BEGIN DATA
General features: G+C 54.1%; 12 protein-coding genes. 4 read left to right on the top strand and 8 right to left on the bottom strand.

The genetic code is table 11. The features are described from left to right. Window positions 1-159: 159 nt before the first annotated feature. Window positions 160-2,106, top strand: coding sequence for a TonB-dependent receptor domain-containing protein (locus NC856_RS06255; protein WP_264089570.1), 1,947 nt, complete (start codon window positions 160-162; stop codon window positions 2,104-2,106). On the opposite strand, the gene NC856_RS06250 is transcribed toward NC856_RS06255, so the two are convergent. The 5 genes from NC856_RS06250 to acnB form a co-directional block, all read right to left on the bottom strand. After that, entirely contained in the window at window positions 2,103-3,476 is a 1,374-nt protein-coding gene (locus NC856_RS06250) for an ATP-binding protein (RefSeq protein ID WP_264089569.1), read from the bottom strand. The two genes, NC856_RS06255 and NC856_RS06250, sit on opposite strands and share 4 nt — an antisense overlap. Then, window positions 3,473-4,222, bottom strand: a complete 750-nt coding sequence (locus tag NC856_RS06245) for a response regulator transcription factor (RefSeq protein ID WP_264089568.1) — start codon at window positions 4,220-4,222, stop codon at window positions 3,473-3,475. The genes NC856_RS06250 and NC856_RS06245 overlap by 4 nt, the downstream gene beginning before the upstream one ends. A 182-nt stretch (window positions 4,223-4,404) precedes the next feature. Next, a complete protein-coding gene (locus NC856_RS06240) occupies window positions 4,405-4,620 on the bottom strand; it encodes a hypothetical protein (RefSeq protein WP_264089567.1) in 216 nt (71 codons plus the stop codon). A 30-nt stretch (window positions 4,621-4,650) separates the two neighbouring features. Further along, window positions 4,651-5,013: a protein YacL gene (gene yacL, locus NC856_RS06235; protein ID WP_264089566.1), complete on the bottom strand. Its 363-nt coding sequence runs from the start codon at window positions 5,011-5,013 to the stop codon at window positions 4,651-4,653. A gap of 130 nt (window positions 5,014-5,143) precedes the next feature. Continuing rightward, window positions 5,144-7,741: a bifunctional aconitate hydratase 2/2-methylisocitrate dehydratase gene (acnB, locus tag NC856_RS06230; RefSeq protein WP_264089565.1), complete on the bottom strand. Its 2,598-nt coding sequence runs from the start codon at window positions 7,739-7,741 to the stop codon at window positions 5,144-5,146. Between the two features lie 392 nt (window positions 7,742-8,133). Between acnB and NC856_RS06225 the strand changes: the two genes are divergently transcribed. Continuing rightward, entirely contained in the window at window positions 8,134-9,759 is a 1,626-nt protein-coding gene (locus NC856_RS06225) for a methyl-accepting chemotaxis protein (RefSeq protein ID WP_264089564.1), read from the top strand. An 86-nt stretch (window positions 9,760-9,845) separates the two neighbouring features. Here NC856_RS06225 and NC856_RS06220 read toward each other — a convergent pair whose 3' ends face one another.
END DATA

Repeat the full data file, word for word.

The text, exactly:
General features: G+C 54.1%; 12 protein-coding genes. 4 read left to right on the top strand and 8 right to left on the bottom strand.

The genetic code is table 11. The features are described from left to right. Window positions 1-159: 159 nt before the first annotated feature. Window positions 160-2,106, top strand: coding sequence for a TonB-dependent receptor domain-containing protein (locus NC856_RS06255; protein WP_264089570.1), 1,947 nt, complete (start codon window positions 160-162; stop codon window positions 2,104-2,106). On the opposite strand, the gene NC856_RS06250 is transcribed toward NC856_RS06255, so the two are convergent. The 5 genes from NC856_RS06250 to acnB form a co-directional block, all read right to left on the bottom strand. After that, entirely contained in the window at window positions 2,103-3,476 is a 1,374-nt protein-coding gene (locus NC856_RS06250) for an ATP-binding protein (RefSeq protein ID WP_264089569.1), read from the bottom strand. The two genes, NC856_RS06255 and NC856_RS06250, sit on opposite strands and share 4 nt — an antisense overlap. Then, window positions 3,473-4,222, bottom strand: a complete 750-nt coding sequence (locus tag NC856_RS06245) for a response regulator transcription factor (RefSeq protein ID WP_264089568.1) — start codon at window positions 4,220-4,222, stop codon at window positions 3,473-3,475. The genes NC856_RS06250 and NC856_RS06245 overlap by 4 nt, the downstream gene beginning before the upstream one ends. A 182-nt stretch (window positions 4,223-4,404) precedes the next feature. Next, a complete protein-coding gene (locus NC856_RS06240) occupies window positions 4,405-4,620 on the bottom strand; it encodes a hypothetical protein (RefSeq protein WP_264089567.1) in 216 nt (71 codons plus the stop codon). A 30-nt stretch (window positions 4,621-4,650) separates the two neighbouring features. Further along, window positions 4,651-5,013: a protein YacL gene (gene yacL, locus NC856_RS06235; protein ID WP_264089566.1), complete on the bottom strand. Its 363-nt coding sequence runs from the start codon at window positions 5,011-5,013 to the stop codon at window positions 4,651-4,653. A gap of 130 nt (window positions 5,014-5,143) precedes the next feature. Continuing rightward, window positions 5,144-7,741: a bifunctional aconitate hydratase 2/2-methylisocitrate dehydratase gene (acnB, locus tag NC856_RS06230; RefSeq protein WP_264089565.1), complete on the bottom strand. Its 2,598-nt coding sequence runs from the start codon at window positions 7,739-7,741 to the stop codon at window positions 5,144-5,146. Between the two features lie 392 nt (window positions 7,742-8,133). Between acnB and NC856_RS06225 the strand changes: the two genes are divergently transcribed. Continuing rightward, entirely contained in the window at window positions 8,134-9,759 is a 1,626-nt protein-coding gene (locus NC856_RS06225) for a methyl-accepting chemotaxis protein (RefSeq protein ID WP_264089564.1), read from the top strand. An 86-nt stretch (window positions 9,760-9,845) separates the two neighbouring features. Here NC856_RS06225 and NC856_RS06220 read toward each other — a convergent pair whose 3' ends face one another.